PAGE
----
In today’s accelerated digital universe, time and language are being compressed at unprecedented rates. When conducting business, many people avoid meetings or phone calls because they take away too much time from their schedules. Some opt to communicate strictly via e-mail and others prefer texting. Clearly, shorter is better.
We have people contact us all the time about creating a video and they say, “Oh, you couldn’t possibly tell the story of our company in 60 or 90 seconds. It will take at least five minutes.”
Well, the truth is people are not going to watch a five- minute video and even if they do, it’s highly unlikely they’re really absorbing and retaining the information.
What you have to realize is that your story has to solve someone else’s problem, and you have to come up with a way of expressing that concisely. One way to do that is to chunk the story into simple metaphors, so you’re connecting to knowledge people already have.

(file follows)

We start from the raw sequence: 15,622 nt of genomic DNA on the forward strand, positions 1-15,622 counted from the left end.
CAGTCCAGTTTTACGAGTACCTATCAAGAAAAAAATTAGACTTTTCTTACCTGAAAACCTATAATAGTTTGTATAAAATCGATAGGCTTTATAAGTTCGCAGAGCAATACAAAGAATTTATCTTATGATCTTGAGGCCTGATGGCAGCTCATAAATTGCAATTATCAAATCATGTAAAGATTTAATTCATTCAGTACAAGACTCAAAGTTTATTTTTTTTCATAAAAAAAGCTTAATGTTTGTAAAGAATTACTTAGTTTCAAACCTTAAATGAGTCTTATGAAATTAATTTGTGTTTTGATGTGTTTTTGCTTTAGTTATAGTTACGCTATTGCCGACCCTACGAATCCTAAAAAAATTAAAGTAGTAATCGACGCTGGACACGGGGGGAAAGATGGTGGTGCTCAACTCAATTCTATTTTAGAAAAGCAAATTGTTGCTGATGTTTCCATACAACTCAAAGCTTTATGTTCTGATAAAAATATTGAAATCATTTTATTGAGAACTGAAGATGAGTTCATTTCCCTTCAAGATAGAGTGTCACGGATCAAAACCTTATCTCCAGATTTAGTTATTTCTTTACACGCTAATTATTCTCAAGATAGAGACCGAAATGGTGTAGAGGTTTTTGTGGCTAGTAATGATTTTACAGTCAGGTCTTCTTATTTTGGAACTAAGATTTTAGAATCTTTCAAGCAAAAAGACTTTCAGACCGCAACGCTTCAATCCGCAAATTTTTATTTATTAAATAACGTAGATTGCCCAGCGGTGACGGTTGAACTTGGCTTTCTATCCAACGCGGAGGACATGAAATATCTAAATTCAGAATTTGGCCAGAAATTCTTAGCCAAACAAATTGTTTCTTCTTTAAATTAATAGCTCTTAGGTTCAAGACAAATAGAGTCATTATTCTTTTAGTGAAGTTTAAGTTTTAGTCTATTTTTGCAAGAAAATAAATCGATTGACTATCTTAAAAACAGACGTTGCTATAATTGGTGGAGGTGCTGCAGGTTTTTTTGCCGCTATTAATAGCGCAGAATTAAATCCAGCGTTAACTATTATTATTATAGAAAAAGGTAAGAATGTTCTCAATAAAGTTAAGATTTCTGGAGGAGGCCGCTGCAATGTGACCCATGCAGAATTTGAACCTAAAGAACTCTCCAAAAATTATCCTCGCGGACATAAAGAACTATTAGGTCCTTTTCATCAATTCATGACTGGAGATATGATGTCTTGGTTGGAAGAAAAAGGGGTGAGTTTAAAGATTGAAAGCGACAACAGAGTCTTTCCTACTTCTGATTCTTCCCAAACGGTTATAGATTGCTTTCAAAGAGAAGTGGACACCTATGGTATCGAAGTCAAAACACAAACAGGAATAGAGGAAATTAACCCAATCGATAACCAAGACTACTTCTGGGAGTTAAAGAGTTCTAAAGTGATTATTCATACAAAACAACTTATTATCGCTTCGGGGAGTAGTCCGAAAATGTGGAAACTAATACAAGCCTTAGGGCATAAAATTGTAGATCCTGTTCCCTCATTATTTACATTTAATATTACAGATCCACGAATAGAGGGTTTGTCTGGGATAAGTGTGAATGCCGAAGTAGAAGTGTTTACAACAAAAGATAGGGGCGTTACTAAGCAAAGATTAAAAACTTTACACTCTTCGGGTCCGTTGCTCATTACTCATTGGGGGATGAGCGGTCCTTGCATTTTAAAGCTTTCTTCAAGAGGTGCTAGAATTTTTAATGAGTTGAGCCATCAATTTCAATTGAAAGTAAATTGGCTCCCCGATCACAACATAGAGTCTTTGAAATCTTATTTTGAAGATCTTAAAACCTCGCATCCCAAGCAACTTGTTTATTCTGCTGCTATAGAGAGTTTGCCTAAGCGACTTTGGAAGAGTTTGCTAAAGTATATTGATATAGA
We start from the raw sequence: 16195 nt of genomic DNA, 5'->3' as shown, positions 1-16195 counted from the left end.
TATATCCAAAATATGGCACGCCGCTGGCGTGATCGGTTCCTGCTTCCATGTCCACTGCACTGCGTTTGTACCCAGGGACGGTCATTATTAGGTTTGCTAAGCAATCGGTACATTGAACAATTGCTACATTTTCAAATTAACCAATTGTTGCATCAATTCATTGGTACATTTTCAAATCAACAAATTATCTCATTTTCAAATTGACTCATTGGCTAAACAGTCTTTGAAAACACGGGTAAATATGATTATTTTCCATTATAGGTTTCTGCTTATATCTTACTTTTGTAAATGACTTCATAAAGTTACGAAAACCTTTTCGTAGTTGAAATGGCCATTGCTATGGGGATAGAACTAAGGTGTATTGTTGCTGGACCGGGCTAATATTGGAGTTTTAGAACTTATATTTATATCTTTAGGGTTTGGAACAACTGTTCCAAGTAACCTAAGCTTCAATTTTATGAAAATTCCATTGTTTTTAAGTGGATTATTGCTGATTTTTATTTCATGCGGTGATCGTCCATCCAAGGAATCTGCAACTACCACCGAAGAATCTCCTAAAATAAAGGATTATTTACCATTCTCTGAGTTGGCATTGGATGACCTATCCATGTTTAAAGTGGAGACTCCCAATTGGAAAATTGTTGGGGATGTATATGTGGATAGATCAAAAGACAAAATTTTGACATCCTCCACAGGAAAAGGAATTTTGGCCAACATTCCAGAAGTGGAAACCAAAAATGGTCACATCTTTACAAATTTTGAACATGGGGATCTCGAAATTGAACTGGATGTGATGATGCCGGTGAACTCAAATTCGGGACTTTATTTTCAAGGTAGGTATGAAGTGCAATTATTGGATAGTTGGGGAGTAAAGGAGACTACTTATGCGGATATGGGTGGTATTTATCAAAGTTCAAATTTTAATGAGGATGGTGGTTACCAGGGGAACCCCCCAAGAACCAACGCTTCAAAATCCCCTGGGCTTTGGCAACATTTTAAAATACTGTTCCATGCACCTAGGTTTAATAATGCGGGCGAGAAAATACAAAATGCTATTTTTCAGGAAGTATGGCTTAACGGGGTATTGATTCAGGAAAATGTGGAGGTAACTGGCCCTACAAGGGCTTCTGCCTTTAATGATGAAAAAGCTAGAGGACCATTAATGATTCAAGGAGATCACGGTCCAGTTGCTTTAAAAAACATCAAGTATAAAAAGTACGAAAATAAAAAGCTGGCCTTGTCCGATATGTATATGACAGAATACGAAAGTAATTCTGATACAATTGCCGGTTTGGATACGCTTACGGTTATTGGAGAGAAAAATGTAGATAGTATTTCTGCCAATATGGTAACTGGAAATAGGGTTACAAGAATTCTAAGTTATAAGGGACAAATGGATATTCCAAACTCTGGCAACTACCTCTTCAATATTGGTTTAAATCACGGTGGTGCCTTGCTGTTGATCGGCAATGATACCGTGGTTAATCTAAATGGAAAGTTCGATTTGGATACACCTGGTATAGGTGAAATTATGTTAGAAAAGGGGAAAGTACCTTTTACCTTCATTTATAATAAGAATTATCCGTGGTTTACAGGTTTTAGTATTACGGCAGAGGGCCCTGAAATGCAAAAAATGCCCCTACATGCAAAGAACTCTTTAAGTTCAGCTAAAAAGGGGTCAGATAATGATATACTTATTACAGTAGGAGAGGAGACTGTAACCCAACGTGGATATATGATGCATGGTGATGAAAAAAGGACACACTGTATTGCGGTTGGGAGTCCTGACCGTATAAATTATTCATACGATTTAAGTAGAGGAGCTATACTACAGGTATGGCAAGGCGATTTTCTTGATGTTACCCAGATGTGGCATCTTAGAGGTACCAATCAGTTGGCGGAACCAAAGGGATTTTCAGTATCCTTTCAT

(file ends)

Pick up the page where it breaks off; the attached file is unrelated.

Here’s a simple, but appropriate example. Let’s say you have business that enables dog owners to meet other dog owners so their dogs can play together.
You go on to explain all the benefits of having two dogs interact and exercise together. You go into detail about how schedules can be matched up. Then, you talk about why the dogs also have to be well-suited to each other by size, breed, temperament, etc
A better way to communicate this story would be to say your service is like eHarmony for dogs. Most people already know what eHarmony is, so you can immediately tap into their long-term memory. Everyone knows what a dating service is and suddenly, you’ve already cut most of your story down to a sentence or two.
A metaphor effectively distills a lot of incoming information and makes it easier for someone to connect it with prior knowledge. Once you have established this link, the more meaningful the connections are and the more accessible they will be later.
At Switch, we spend a lot of time creating metaphors in our videos because they’re so powerful. A strong metaphor activates large areas of memory quickly and that’s what you want, because if you don’t connect the incoming information (working memory) with the viewer’s long-term memory in the first five to ten seconds, it’s lost.
It’s also critical to know your audience, to ensure they will understand the metaphors you’re employing. If you’re not talking about something in a way they will easily grasp, you’ve lost them.